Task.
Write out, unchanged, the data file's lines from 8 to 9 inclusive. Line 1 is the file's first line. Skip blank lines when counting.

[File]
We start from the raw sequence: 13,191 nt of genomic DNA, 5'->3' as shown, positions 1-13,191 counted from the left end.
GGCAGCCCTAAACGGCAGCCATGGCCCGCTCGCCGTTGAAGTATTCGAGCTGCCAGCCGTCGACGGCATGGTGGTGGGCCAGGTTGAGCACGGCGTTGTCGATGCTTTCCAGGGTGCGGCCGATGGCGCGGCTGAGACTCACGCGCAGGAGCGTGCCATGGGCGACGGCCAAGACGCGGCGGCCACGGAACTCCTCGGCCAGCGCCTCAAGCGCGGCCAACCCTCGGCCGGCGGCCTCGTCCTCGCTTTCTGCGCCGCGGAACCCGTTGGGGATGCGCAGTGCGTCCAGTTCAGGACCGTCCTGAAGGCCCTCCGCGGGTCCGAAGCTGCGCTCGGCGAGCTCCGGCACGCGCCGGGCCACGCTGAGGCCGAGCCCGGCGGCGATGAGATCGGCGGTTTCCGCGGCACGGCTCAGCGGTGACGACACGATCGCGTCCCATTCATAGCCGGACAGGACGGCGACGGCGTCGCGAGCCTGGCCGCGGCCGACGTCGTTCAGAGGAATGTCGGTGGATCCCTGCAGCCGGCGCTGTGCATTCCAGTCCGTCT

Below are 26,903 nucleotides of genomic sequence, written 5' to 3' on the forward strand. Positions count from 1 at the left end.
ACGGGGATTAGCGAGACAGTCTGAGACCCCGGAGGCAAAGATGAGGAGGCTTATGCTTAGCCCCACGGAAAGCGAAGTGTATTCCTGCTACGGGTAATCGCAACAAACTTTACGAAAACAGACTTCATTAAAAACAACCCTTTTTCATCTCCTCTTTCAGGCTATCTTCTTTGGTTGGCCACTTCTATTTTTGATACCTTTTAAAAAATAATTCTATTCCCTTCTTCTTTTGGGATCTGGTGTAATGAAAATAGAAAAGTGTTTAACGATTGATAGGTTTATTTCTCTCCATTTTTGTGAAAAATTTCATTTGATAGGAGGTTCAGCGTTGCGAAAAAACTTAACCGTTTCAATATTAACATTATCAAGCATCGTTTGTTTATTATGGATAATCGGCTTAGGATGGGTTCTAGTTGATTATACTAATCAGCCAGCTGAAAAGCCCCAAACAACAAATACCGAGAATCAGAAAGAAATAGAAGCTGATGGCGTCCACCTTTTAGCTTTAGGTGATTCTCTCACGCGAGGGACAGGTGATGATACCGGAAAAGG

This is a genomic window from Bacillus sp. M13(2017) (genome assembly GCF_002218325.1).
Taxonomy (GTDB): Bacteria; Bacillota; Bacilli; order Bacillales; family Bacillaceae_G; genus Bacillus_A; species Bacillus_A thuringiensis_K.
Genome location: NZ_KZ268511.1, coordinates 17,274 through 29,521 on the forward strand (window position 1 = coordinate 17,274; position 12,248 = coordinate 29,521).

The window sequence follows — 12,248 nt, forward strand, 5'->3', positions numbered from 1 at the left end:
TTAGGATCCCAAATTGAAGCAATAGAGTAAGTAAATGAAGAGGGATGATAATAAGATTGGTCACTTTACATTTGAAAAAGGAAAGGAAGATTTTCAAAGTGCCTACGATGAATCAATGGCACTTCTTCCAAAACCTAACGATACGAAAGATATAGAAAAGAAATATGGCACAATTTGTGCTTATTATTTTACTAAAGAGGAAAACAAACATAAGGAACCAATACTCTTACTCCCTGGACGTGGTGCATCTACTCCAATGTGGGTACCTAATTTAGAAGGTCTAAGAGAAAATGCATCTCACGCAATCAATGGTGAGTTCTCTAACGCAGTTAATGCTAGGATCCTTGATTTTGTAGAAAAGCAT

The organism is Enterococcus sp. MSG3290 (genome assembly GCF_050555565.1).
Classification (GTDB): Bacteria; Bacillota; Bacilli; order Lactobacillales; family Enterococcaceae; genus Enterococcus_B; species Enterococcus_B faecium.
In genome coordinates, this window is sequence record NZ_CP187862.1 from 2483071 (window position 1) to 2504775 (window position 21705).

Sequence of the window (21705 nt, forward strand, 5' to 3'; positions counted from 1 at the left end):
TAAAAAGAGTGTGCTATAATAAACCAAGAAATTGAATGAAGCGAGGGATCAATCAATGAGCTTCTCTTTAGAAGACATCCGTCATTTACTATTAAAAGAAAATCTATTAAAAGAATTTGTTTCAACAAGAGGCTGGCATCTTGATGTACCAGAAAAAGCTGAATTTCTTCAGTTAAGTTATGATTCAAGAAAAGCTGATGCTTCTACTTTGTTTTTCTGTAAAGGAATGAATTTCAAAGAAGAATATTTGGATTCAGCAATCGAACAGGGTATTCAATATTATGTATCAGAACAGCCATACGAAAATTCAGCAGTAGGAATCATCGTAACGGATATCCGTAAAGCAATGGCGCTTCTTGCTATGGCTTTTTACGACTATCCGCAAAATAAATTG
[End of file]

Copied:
The window sequence follows — 12,248 nt, forward strand, 5'->3', positions numbered from 1 at the left end:
TTAGGATCCCAAATTGAAGCAATAGAGTAAGTAAATGAAGAGGGATGATAATAAGATTGGTCACTTTACATTTGAAAAAGGAAAGGAAGATTTTCAAAGTGCCTACGATGAATCAATGGCACTTCTTCCAAAACCTAACGATACGAAAGATATAGAAAAGAAATATGGCACAATTTGTGCTTATTATTTTACTAAAGAGGAAAACAAACATAAGGAACCAATACTCTTACTCCCTGGACGTGGTGCATCTACTCCAATGTGGGTACCTAATTTAGAAGGTCTAAGAGAAAATGCATCTCACGCAATCAATGGTGAGTTCTCTAACGCAGTTAATGCTAGGATCCTTGATTTTGTAGAAAAGCAT